Host *
      GSSAPIAuthentication yes
      PubkeyAuthentication=yes
      StrictHostKeyChecking=no
      UserKnownHostsFile=/dev/null

    This section showed the additional ways to specify the ssh-cmd for the sshuttle and the Host entries in /etc/ssh/ssh_config to allow multiple jumphost hops. Depending on the ssh version, we have multiple choices.

  8. Conclusion

    This Part 11 showed how to simplify the multiple jumphost connections even further with the use of sshuttle in Container Groups. Now we do not require any special roles to be invoked by the playbook and we do not need to set any proxy in the inventory variables in Ansible Tower. We can run playbooks from Ansible Tower Jobs and Ad hoc commands on the target host endpoints over multiple jumphost hops as if they the endpoints are directly accessible from Tower. This was tested on Ansible Tower 3.7.1.

    There are other alternatives that you can possibly use: proxychains-ng, redsocks, xiringuito, tun2socks, teleport, etc. The use of pods to establish connectivity to host endpoints opens up a lot of possibilities. Hope you have enjoyed the article. Share your thoughts in the comments or engage in the conversation with me on Twitter @aakarve. I look forward to hearing about which proxy you prefer for Container Groups in Ansible Tower and if you would like to see something covered in more detail.

  9. References

    Python version issues for sshuttle https://github.com/sshuttle/sshuttle/issues/481

    Using Sshuttle as a service https://medium.com/@mike.reider/using-sshuttle-as-a-service-bec2684a65fe

    Escape proxy hell with Redsocks https://jmkhael.io/escape-proxy-hell-with-redsocks/

    Replace bubblewrap-based task execution in AWX with container-based execution https://github.com/ansible/awx/issues/7060

    Using Runner as a standalone command line tool https://ansible-runner.readthedocs.io/en/stable/standalone.html#using-runner-as-a-standalone-command-line-tool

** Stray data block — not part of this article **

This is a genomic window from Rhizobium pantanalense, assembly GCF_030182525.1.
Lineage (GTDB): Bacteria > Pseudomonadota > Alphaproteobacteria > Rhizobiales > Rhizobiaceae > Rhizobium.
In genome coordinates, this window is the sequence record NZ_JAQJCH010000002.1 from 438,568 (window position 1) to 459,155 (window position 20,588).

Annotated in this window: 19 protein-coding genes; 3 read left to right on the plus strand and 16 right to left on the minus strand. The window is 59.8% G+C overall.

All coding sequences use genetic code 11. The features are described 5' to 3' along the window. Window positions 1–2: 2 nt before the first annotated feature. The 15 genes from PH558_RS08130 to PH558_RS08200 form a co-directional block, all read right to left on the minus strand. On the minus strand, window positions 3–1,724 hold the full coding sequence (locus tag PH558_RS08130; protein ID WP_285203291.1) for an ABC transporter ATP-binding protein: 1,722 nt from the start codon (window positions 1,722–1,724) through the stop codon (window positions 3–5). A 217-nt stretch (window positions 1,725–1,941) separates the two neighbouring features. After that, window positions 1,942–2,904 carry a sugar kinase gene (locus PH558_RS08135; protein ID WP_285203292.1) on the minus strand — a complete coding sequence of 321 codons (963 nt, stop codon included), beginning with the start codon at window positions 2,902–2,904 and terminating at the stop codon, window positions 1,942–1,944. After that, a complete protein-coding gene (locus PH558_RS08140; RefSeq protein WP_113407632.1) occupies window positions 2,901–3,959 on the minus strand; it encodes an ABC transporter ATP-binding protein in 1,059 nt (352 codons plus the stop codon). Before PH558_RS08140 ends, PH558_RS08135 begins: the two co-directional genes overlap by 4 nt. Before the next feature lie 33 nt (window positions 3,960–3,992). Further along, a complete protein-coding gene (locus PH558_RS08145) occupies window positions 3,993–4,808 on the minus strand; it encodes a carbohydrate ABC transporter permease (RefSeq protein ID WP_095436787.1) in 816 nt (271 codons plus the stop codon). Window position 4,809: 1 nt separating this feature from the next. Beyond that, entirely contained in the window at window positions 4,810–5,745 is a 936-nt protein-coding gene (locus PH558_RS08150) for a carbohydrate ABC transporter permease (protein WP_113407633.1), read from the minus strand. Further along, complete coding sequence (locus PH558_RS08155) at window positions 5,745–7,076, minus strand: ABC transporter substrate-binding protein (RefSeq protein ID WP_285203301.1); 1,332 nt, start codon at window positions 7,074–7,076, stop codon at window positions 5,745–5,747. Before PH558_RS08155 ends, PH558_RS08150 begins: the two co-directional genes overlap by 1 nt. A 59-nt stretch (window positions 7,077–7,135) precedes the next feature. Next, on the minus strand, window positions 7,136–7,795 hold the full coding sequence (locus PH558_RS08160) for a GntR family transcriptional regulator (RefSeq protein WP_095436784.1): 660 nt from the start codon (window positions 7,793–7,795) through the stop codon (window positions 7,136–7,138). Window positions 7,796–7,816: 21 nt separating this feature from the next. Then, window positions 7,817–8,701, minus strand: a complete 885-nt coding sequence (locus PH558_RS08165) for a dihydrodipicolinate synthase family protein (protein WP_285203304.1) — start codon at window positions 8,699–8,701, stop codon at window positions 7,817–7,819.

Go beyond with automation: ansible-runner https://swapps.com/blog/go-beyond-with-automation-ansible-runner/

    Multiple Jumphosts in Ansible Tower – Part 1: Connecting to Linux hosts using ssh with nested ProxyCommand https://developer.ibm.com/recipes/tutorials/multiple-jumphosts-in-ansible-tower-part-1

    Multiple Jumphosts in Ansible Tower – Part 2: Connecting to Windows/Linux hosts with ssh tunnel SOCKS5 proxy https://developer.ibm.com/recipes/tutorials/multiple-jumphosts-in-ansible-tower-part-2

    Multiple Jumphosts in Ansible Tower – Part 3: Ssh tunnel SOCKS5 proxy with passphrase enabled for ssh keys https://developer.ibm.com/recipes/tutorials/multiple-jumphosts-in-ansible-tower-part-3

    Multiple Jumphosts in Ansible Tower – Part 4: Multi jumphost connections to Linux hosts using ssh-add to add keys to ssh-agent https://developer.ibm.com/recipes/tutorials/multiple-jumphosts-in-ansible-tower-part-4/

    Multiple Jumphosts in Ansible Tower – Part 5: Unix domain socket file instead of socks port https://developer.ibm.com/recipes/tutorials/multiple-jumphosts-in-ansible-tower-part-5/

    Multiple Jumphosts in Ansible Tower – Part 6: Primary and Secondary/Backup Jumphosts and Reverse ssh Tunnel https://developer.ibm.com/recipes/tutorials/multiple-jumphosts-in-ansible-tower-part-6/

    Multiple Jumphosts in Ansible Tower – Part 7: Failover using redundant jumphosts, tweaking ssh parameters and memory requirements for jumphosts https://developer.ibm.com/recipes/tutorials/multiple-jumphosts-in-ansible-tower-part-7/

    Multiple Jumphosts in Ansible Tower – Part 8: Transferring files using ansible synchronize module and rsync https://developer.ibm.com/recipes/tutorials/multiple-jumphosts-in-ansible-tower-part-8/

    Multiple Jumphosts in Ansible Tower – Part 9: Pull secrets from remote 3rd-party vaults over multiple jumphost hops and use the credentials to connect to target hosts https://developer.ibm.com/recipes/tutorials/multiple-jumphosts-in-ansible-tower-part-9/

    Multiple Jumphosts in Ansible Tower – Part 10: Using Container Groups instead of bubblewrap for isolation of jobs https://developer.ibm.com/recipes/tutorials/multiple-jumphosts-in-ansible-tower-part-10/